On the other hand, Sawamura et al. (2005) reported enrichment of certain shorter, though uncharacterized, isoform(s) of DISC1 in the nuclear fraction of brain tissue extracts in patients with schizophrenia and major depression. This finding raised an interesting possibility that DISC1 mRNA and/or protein processing and distribution might be altered in patients with major mental illness. Indeed, further evidence for this premise comes from our own data showing that immunoreactivity of the same short, and as yet unidentified, DISC1 isoform(s) is higher in the hippocampus of patients with schizophrenia and predicted by risk-associated SNPs (Lipska et al., 2006). Furthermore, studies probing cells, mouse and human brain protein extracts with a number of well-characterized antibodies have provided ample evidence for the existence of a large variety of unknown DISC1 protein forms, suggesting that DISC1 processing mechanisms are complex and might be altered in mental illness and affected by risk related genetic variation (summarized in Ishizuka et al., 2007). Studies using well characterized, high quality postmortem brain tissues are critical for elucidating how risk-associated alleles in the DISC1 gene affect mRNA processing. Given that schizophrenia is a neurodevelopmental disorder, it might be essential to extend these studies to an early developmental period. Such findings may potentially be crucial for understanding apparent inconsistencies in results of association studies for DISC1, which may involve true genetic heterogeneity (as different SNPs in the same gene may result in the same molecular phenotype).

References:

Dean B, Keriakous D, Scarr E, Thomas EA. Gene expression profiling in Brodmann’s area 46 from subjects with schizophrenia. Aust N Z J Psychiatry. 2007 Apr;41(4):308-20.

Hayesmoore JB, Bray NJ, Owen MJ, O’Donovan MC. DISC1 mRNA expression is not influenced by common Cis-acting regulatory polymorphisms or imprinting. Am J Med Genet B Neuropsychiatr Genet. 2008 Feb 12. Abstract

Ishizuka K, Chen J, Taya S, Li W, Millar JK, Xu Y, Clapcote SJ, Hookway C, Morita M, Kamiya A, Tomoda T, Lipska BK, Roder JC, Pletnikov M, Porteous D, Silva AJ, Cannon TD, Kaibuchi K, Brandon NJ, Weinberger DR, Sawa A. Evidence that many of the DISC1 isoforms in C57BL/6J mice are also expressed in 129S6/SvEv mice Mol Psychiatry. 2007 Oct;12(10):897-9.

Lipska, B.K., Peters, T., Hyde, T.M., Halim, N., Horowitz, C., Mitkus, S., Weickert, C.S., Matsumoto, M., Sawa, A., Straub, R.E., et al. (2006). Expression of DISC1 binding partners is reduced in schizophrenia and associated with DISC1 SNPs. Hum. Mol. Genet. 15, 1245-1258.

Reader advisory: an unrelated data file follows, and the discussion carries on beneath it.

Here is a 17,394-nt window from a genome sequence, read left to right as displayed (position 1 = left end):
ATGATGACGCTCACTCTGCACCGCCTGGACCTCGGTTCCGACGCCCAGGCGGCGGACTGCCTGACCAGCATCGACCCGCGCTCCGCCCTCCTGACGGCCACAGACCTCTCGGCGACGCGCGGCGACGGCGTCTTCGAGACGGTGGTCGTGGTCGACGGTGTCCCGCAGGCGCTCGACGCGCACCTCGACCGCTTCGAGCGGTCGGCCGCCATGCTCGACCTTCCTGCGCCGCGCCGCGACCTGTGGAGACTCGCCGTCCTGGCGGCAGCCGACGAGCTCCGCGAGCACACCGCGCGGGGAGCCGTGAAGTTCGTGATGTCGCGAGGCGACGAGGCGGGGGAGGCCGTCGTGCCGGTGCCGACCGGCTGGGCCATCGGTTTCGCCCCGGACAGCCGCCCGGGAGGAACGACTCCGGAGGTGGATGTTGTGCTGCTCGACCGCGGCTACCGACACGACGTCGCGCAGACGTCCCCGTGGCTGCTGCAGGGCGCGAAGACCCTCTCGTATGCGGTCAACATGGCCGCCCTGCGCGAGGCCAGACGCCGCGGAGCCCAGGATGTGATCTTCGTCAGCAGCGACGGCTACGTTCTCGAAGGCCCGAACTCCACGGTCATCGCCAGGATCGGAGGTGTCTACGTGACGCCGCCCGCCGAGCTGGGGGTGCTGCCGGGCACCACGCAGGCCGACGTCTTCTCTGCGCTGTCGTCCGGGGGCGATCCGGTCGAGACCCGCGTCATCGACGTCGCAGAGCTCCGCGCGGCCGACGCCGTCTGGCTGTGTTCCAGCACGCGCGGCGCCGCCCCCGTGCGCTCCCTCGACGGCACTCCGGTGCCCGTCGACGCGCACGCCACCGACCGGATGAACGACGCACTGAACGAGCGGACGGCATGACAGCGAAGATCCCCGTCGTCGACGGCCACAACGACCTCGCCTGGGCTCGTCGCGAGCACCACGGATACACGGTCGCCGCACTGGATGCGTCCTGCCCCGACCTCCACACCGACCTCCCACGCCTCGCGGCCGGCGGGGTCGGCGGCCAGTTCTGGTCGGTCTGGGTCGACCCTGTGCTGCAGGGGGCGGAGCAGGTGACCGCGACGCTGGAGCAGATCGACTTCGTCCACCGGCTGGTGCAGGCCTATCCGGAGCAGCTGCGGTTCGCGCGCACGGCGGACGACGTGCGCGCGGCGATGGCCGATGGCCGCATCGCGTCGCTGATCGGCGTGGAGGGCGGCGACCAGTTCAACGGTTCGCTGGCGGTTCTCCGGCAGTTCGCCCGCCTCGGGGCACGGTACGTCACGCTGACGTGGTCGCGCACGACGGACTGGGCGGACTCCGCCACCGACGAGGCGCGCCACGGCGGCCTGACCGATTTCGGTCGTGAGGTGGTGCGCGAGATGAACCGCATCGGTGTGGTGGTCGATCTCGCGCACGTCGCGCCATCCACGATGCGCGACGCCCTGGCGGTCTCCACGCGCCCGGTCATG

Maeda K, Nwulia E, Chang J, Balkissoon R, Ishizuka K, Chen H, Zandi P, McInnis MG, Sawa A. Differential expression of disrupted-in-schizophrenia (DISC1) in bipolar disorder. Biol Psychiatry. 2006 Nov 1;60(9):929-35. Abstract

Millar, J.K., Pickard, B.S., Mackie, S., James, R., Christie, S., Buchanan, S.R., Malloy, M.P., Chubb, J.E., Huston, E., Baillie, G.S., et al. (2005). DISC1 and PDE4B are interacting genetic factors in schizophrenia that regulate cAMP signaling. Science 310, 1187-1191. Abstract

Sawamura N, Sawamura-Yamamoto T, Ozeki Y, Ross CA, Sawa A. A form of DISC1 enriched in nucleus: altered subcellular distribution in orbitofrontal cortex in psychosis and substance/alcohol abuse. Proc Natl Acad Sci U S A. 2005 Jan 25;102(4):1187-92. A HREF=http://www.schizophreniaforum.org/pap/annotation.asp?powID=61745>Abstract

View all comments by Barbara Lipska
View all comments by Joel KleinmanComment by:  Carsten Korth
Submitted 11 January 2009
Posted 11 January 2009

This is my current view of DISC1-related research:

What is the current situation in linking DISC1 to psychiatric disease?
1. There is the Scottish pedigree where DISC1 disruption could be genetically linked to clinical phenotypes of chronic mental diseases

2. Genetic association studies have associated polymorphisms within DISC1 to different psychiatric diseases but these results are sometimes weak and seem inconsistent

3. Animal models modeling the familial DISC1 mutation or other DISC1-related constructs consistently demonstrated behavioral changes, and in some models also subtle neuropathological ones (enlarged third ventricles, etc.).

What are the problems?
1. Does DISC1 have anything to do with sporadic cases of chronic mental disorder (CMD)?

2. If yes, what is the molecular mechanism of action?

3. Given the multitude of molecular interactions of DISC1, is there a smallest common molecular denominator of DISC1 dysfunction with regard to behavioral (or other) phenotypes?